Authored by Keith Weiner; originally posted at The Daily Capitalist,
In Part I, we looked at the period prior to and during the time of what we now call the Classical Gold Standard. It should be underscored that it worked pretty darned well. Under this standard, the United States produced more wealth at a faster pace than any other country before, or since. There were problems; such as laws to fix prices, and regulations to force banks to buy government bonds, but they were not an essential property of the gold standard.
The essential was that people had a right to own and trade gold coins. They had the right to deposit them in a bank, if the bank offered attractive terms (especially the payment of interest). Banks had a right to take deposits, to buy assets, and to pay interest. Banks had a right to issue paper notes that were claims against gold. Banks had a right to lend their deposits (fractional reserves).
Despite some government interference, the Classical Gold Standard enabled a Golden Age of prosperity and full employment that is totally out of reach today (not to be confused with the rapid development of technology). This is not to say there were not business failures, bank failures and panics – what were later called depressions and now recessions. A free market does not attempt to guarantee that no one can ever lose money. It is merely an environment in which no one is forced to subsidize someone else’s risks or losses.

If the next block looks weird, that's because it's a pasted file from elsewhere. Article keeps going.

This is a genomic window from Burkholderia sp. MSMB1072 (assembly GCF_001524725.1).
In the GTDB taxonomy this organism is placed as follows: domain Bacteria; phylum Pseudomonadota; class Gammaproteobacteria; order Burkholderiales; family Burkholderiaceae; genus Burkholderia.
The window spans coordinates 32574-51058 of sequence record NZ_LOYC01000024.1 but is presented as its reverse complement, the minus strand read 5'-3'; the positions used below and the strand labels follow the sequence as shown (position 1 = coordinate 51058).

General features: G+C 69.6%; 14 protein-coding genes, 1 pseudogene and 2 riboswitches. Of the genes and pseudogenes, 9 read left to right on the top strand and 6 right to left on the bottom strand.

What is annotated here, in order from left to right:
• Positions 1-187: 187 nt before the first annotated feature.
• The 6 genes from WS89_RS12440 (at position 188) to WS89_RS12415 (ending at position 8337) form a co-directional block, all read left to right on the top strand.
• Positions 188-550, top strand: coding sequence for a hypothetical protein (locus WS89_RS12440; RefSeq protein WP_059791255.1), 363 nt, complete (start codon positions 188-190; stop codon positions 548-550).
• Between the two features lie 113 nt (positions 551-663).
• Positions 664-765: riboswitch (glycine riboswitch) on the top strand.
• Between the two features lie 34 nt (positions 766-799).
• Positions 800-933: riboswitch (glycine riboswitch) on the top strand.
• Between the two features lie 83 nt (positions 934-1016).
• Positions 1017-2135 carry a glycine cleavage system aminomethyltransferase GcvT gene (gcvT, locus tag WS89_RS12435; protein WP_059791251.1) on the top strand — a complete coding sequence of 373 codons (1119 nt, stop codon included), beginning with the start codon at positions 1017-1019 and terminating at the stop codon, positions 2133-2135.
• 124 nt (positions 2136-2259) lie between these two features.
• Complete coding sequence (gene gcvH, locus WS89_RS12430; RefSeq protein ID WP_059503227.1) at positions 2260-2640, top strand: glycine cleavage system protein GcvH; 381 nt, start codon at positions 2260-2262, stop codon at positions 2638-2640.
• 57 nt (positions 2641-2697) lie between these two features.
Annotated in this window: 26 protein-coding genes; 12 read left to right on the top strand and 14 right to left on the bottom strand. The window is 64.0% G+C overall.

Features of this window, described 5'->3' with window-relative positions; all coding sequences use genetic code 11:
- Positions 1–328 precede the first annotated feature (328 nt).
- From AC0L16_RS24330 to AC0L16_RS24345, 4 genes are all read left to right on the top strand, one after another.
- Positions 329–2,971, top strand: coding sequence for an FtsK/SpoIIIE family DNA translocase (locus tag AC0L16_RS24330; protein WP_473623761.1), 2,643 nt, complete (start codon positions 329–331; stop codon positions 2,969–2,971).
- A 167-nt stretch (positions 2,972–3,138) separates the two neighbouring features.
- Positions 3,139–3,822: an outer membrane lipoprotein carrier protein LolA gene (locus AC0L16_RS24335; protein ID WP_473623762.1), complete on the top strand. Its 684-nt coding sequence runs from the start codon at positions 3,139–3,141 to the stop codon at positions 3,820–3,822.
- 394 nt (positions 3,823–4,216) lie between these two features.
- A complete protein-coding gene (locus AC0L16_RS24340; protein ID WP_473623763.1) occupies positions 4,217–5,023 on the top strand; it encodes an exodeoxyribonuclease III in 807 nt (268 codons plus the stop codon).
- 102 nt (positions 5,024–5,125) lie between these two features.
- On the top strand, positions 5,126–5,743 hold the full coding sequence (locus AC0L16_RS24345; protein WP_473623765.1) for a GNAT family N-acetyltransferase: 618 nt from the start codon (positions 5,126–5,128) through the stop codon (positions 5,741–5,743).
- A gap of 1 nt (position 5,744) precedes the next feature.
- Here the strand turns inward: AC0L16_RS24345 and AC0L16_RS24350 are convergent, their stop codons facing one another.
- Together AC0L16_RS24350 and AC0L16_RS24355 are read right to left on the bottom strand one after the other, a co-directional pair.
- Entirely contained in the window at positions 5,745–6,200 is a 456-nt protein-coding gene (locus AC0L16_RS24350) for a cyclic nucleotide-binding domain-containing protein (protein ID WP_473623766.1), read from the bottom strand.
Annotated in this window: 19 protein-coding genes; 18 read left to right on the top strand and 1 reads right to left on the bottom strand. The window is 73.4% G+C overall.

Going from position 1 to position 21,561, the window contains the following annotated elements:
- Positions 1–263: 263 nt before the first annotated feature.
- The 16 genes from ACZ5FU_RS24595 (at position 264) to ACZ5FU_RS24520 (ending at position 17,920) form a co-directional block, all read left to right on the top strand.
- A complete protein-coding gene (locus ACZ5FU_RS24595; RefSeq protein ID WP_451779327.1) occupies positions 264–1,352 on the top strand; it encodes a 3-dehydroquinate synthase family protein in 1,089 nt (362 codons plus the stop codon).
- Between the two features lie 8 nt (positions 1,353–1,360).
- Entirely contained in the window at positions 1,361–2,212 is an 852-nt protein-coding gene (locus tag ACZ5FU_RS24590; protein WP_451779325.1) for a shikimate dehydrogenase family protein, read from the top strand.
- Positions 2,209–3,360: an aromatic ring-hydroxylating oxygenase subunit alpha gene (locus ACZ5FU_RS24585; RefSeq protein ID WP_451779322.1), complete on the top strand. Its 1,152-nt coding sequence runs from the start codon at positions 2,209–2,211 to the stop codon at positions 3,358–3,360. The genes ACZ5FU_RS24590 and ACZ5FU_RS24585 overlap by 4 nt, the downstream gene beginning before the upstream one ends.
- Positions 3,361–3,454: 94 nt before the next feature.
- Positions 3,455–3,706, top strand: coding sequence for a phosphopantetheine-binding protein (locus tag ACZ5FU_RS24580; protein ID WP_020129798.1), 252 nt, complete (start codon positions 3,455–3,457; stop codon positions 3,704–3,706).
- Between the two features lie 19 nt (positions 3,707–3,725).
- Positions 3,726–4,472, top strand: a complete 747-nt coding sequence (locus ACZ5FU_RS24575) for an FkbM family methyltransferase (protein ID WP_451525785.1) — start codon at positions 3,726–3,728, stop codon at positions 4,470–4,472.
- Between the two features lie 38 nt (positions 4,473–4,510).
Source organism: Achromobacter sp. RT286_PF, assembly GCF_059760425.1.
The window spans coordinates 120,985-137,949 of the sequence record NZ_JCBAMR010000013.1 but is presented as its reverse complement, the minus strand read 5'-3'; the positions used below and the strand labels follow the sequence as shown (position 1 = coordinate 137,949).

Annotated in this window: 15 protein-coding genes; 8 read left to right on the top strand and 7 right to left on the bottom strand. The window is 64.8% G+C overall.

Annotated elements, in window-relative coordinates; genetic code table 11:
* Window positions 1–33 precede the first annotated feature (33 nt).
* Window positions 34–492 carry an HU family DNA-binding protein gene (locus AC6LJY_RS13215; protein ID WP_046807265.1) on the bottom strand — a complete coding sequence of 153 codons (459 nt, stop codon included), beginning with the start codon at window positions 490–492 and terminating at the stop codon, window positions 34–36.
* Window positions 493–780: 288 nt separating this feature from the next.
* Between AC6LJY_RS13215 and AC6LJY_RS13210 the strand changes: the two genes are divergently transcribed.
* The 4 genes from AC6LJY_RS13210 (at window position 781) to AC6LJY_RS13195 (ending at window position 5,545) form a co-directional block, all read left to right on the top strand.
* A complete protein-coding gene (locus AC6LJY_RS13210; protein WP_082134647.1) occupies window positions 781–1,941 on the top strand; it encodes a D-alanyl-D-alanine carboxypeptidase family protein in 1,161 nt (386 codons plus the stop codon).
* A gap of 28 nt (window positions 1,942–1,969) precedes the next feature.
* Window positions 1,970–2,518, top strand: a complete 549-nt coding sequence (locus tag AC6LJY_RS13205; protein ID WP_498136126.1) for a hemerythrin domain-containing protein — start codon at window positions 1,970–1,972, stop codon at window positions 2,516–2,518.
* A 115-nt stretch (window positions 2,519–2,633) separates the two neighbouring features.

Unfortunately, by the early 20th Century, the tide had shifted. Europe was inexorably moving towards war. The US was abandoning the principles on which it had been founded, and exploring a different kind of government: an unlimited government that could centrally plan and manage the economy and the lives of the people.